Erceg, Christopher J. and Andrew T. Levin (2003), “Imperfect credibility and inflation persistence,” Journal of Monetary Economics, 50 (4), 915–944.
Gaspar, Vıtor, Frank Smets, and David Vestin (2005), “Optimal monetary policy under adaptive learning,” Manuscript, European Central Bank.
Gaspar, Vıtor, Frank Smets, and David Vestin (2006a), “Adaptive learning, persistence, and optimal monetary policy,” Working Paper No. 644, European Central Bank.
Gaspar, Vıtor, Frank Smets, and David Vestin (2006b), “Monetary policy over time,” Macroeconomic Dynamics, 10 (2), 207–229.
Gurkaynak, Refet S., Andrew T. Levin, Andrew N. Marder, and Eric T. Swanson (2007),“Inflation targeting and the anchoring of inflation expectations in the western hemisphere,” in Frederic S. Mishkin and Klaus Schmidt-Hebbel (eds.), Monetary Policy under Inflation Targeting, Central Bank of Chile.
Gurkaynak, Refet S., Andrew T. Levin, and Eric T. Swanson (2006), “Does inflation targeting anchor long-run inflation expectations? Evidence from long-term bond yields in the U.S., U.K., and Sweden,” Working Paper No. 2006-09, Federal Reserve Bank of San Francisco.
Gurkaynak, Refet S., Brian Sack, and Eric Swanson (2005), “The sensitivity of long-term interest rates to economic news: Evidence and implications for macroeconomic models,” American Economic Review, 95 (1), 425–436.
Hamilton, James D. (1994), Time Series Analysis, Princeton University Press.
Ireland, Peter N. (2007), “Changes in the Federal Reserve’s inflation target,” Manuscript, Boston College.
Kozicki, Sharon and P.A. Tinsley (2005), “Permanent and transitory policy shocks in an empirical macro model with asymmetric information,” Journal of Economic Dynamics and Control , 29 (11), 1985–2015.
Leiderman, Leonardo and Lars E.O. Svensson (1995), Inflation Targets, Centre for Economic Policy Research.
Levin, Andrew T., Fabio M. Natalucci, and Jeremy M. Piger (2004), “The macroeconomic effects of inflation targeting,” Federal Reserve Bank of St. Louis Review, 86 (4), 51–80.
Levin, Andrew T., Alexei Onatski, John C. Williams, and Noah Williams (2005), “Monetary policy under uncertainty in micro-founded macroeconometric models,” in Mark Gertler and Kenneth Rogoff (eds.), NBER Macroeconomics Annual, The MIT Press.
McCallum, Bennett T. (1997), “Comment (on ‘An optimization-based econometric framework for the evaluation of monetary policy’ by Julio J. Rotemberg and Michael Woodford),” in Ben S. Bernanke and Julio J. Rotemberg (eds.), NBER Macroeconomics Annual, The MIT Press.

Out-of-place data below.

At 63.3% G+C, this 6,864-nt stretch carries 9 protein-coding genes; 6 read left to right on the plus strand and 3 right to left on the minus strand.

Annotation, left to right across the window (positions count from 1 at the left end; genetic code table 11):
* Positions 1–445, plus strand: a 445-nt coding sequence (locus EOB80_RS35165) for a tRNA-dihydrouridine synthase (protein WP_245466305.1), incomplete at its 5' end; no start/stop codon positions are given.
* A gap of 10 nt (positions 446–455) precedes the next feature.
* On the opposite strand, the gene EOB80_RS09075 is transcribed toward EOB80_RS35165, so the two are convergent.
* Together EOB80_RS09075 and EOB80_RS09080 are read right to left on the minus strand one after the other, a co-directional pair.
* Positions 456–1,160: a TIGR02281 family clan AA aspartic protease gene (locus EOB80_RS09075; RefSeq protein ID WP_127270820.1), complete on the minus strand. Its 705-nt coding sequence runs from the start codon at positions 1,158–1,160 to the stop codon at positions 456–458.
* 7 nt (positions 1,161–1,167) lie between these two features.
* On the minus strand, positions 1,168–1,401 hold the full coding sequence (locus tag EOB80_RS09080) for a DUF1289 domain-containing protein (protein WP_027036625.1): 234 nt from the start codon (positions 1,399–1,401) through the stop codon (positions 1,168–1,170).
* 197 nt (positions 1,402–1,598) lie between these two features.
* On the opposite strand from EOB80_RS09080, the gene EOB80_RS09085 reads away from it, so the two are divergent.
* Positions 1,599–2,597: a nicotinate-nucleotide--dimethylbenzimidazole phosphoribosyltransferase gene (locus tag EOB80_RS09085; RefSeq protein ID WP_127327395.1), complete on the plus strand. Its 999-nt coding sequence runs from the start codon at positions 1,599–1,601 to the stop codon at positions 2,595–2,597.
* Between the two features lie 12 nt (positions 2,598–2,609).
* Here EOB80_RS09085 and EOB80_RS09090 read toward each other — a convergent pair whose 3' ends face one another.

Molnar, Krisztina and Sergio Santoro (2006), “Optimal monetary policy when agents are learning,” Manuscript, Norwegian School of Economics and Business Administration.
Moran, Kevin (2005), “Learning and the welfare implications of changing inflation targets,” Working Paper No. 05-11, CIRP´EE, Universite Laval.
Nunes, Ricardo C. (2005), “Learning the inflation target,” Manuscript, Universitat Pompeu Fabra.
Onatski, Alexei and Noah Williams (2004), “Empirical and policy performance of a forwardlooking monetary model,” Manuscript, Princeton University.
Orphanides, Athanasios and John C. Williams (2007), “Inflation targeting with imperfect knowledge,” Federal Reserve Bank of San Francisco Economic Review, 1–23.
Rudebusch, Glenn D. (2001), “Is the Fed too timid? Monetary policy in an uncertain world,” Review of Economics and Statistics, 83 (2), 203–217.
Rudebusch, Glenn D. (2002), “Term structure evidence on interest rate smoothing and monetary policy inertia,” Journal of Monetary Economics, 49 (6), 1161–1187.
Rudebusch, Glenn D. and John C. Williams (2006), “Revealing the secrets of the temple: The value of publishing central bank interest rate projections,” Working Paper No. 2006-31, Federal Reserve Bank of San Francisco. Forthcoming in Campbell, John Y. (ed.), Asset Prices and Monetary Policy, The University of Chicago Press.
Smets, Frank and Raf Wouters (2003), “An estimated dynamic stochastic general equilibrium model of the Euro area,” Journal of the European Economic Association, 1 (5), 1123–1175.
Smets, Frank and Raf Wouters (2005), “Comparing shocks and frictions in U.S. and Euro area business cycles: A Bayesian DSGE approach,” Journal of Applied Econometrics, 20 (2), 161–183.
Smets, Frank and Raf Wouters (2007), “Shocks and frictions in U.S. business cycles: A Bayesian DSGE approach,” American Economic Review, 97 (3), 586–606.
Svensson, Lars E. O. and Michael Woodford (2004), “Implementing optimal policy through inflation-forecast targeting,” in Ben S. Bernanke and Michael Woodford (eds.), The Inflation-Targeting Debate, The University of Chicago Press.
Tinsley, Peter A. (1999), “Short rate expectations, term premiums, and central bank use of derivatives to reduce policy uncertainty,” Finance and Economics Discussion Paper No. 99-14, Board of Governors of the Federal Reserve System.
Woodford, Michael (2003), Interest and Prices: Foundations of a Theory of Monetary Policy, Princeton University Press.